After meandering around in the Gulf of Mexico for several days and overcoming wind shear, Tropical Storm Barry finally began to get its act together during the early morning hours of August 5.  Located some 155 miles south of Ft. Walton Beach, Florida, the storm bombed out with winds increasing rapidly to 70 mph, just below hurricane strength.  The storm was forecast to become a minimal hurricane but did not make it before landfall.  Barry plowed into the western Florida panhandle just east of Destin, Florida shortly after midnight.  Richwood High School science teachers/storm chasers Melanie Johns and Don Wheeler departed Monroe, Louisiana at noon on August 5, to intercept the storm.  The following is a first hand account of the storm.

We arrived in Ft. Walton Beach, Florida shortly after 6:30 PM CDT to find several TV crews set up on the beach.  CNN, ABC, CBS, and FOX were the participants at the same beach head behind the Sheraton, which is where we decided to stay as well.  The ocean was quite agitated with large breakers some 8-10 feet crashing into the shore and adjacent pier.  We grabbed a quick bite and went quickly up to the room to look at radar images.  Upon careful study, it appeared the core of the storm would make landfall to our east between Destin and Panama City.  Looking at the cloud motion from northeast to southwest and knowing the storm was moving to the north, we knew we had to go east a few more miles (15-25 miles) to get into the core.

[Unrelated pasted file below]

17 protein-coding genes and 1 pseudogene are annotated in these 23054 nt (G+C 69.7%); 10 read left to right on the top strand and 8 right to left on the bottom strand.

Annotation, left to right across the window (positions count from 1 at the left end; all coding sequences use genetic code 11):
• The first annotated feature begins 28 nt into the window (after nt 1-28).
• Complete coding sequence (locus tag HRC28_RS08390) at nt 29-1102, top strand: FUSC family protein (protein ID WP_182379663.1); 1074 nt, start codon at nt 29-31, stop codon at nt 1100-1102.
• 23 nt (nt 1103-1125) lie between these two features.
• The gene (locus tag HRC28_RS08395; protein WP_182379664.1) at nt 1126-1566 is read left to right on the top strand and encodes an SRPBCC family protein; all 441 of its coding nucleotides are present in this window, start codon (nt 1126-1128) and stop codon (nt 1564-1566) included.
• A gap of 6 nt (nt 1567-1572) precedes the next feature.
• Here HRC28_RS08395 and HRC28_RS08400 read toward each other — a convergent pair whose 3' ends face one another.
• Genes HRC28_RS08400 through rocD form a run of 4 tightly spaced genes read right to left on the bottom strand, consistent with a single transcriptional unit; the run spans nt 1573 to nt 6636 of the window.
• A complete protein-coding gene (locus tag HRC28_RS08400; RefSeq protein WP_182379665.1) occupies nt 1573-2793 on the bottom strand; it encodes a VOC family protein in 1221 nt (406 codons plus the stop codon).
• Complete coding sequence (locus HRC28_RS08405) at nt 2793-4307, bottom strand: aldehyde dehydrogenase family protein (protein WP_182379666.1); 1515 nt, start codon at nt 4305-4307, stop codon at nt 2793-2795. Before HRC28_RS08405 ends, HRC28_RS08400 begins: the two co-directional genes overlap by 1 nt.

At around 10:30 PM, we shot east along the coast.  Wow!  What a difference a few miles made.  Winds rapidly increased with very heavy and blowing rain sheets.  Our first stop was in Destin.  Winds were from the north at 25-35 mph with gusts to just over 50 mph.  After a few pics, we went further east.  Wind and rain increased with time and distance east.  Approximately 8-10 miles east of Destin, we experienced the worst winds.  Power lines and transformers were popping frequently lighting the sky with an eerie blue glow followed by local power outages.  Debris was beginning to cross the road from time to time.

We stopped near a condo complex to observe the winds in a large, well lighted parking lot.  Here is where we experienced the strongest winds.  The anemometer in our vehicle recorded sustained speeds of 51 mph with a maximum gust of 72 mph!  The truck was really shaking.  What a rush!!

Below are some pics of the storm.  Keep in mind the storm made landfall at night and the quality of the pictures are far from ideal because of the darkness.  Most are actually from video stills as the digital camera requires a bit more light.

Tropical Storm Barry making landfall near Destin, Florida